Elsewhere Online twitter Facebook SLS Blogs YouTube SLS Channel Linked In SLSNavigator SLS on Flickr

Shaping the EU Legal Protection for Trade Secrets: A Comparison with Trade Secrets Law in the United States

Shaping the EU Legal Protection for Trade Secrets: A Comparison with Trade Secrets Law in the United States

Research project


Anthony Bochon


Trade secrets are usually treated with other intellectual property rights because the object of the property right protection may be the result of an intellectual activity. However, trade secrets do not belong to any of the currently existing intellectual property rights. Indeed, copyright law does not protect ideas, while patent law delimits the legal monopoly granted on the invention disclosed. Trade secrets exist because either no intellectual property rights apply or the scope of protection is not sufficiently satisfactory. Trade secrets, in the grey area of intellectual property law, are at the interface of different legal mechanisms which could be used to protect the object of the secret.

The protection of trade secrets is currently discussed at the European Union level, since no common legal framework allows individual or companies to enjoy the same level of trade secret protection across the different EU member states. Although several EU law instruments already provide protection for trade secrets, mainly in the form of procedures before the EU or Member States institutions, trade secrets have an obscure status, despite their economic importance.

The recent case law of the Court of Justice of the European Union in T-462/12, Pilkington Group Ltd v. the European Commission, shows that there is poor recognition of the need to protect trade secrets in the EU.

In the United States, an informal source of law, the Uniform Trade Secrets Act, played a vitalrole in harmonizing the legal protection of trade secrets across the different U.S. states. Today, trade secrets are protected more effectively in the United States than in the European Union. This gap between the two could heavily affect transatlantic trade if not properly addressed. This research project will therefore endorse the viewpoint that U.S. trade secrets law could be inspirational for the EU policy makers and ensure that EU law gives adequate recognition to the protection of trade secrets.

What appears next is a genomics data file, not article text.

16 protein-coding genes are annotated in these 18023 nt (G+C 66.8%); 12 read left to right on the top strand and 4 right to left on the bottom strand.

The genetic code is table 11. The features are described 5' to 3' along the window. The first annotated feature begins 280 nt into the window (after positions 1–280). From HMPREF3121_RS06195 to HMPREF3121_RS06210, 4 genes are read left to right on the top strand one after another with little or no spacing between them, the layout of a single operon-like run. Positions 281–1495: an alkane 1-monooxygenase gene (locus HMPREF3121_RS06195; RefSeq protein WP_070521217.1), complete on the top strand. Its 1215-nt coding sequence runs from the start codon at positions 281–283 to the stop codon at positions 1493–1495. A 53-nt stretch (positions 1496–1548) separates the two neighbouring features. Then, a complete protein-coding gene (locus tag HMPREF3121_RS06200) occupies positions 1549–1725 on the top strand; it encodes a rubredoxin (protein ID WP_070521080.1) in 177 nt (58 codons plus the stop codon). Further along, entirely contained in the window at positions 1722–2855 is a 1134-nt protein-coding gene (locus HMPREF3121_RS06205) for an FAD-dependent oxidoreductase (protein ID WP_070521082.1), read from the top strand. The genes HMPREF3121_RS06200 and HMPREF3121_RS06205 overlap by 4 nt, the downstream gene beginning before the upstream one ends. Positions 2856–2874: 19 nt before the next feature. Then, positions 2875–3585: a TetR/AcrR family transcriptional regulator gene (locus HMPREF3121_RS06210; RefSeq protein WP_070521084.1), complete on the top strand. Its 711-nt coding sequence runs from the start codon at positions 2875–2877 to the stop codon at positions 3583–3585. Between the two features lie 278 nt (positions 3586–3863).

This research will firstly explore the legal protection given to the unauthorized disclosure of trade secrets, both through civil liability claims and criminal law proceedings in representative EU member states (United Kingdom, France and Germany) and in the U.S. This research project will also focus on measures which could be specifically taken to prevent the disclosure of trade secrets. In the light of the U.S. experience, contract law, along with competition law and intellectual property law, could provide some solutions to enhance the protection of trade secrets in Europe.

Abstract - PDF Version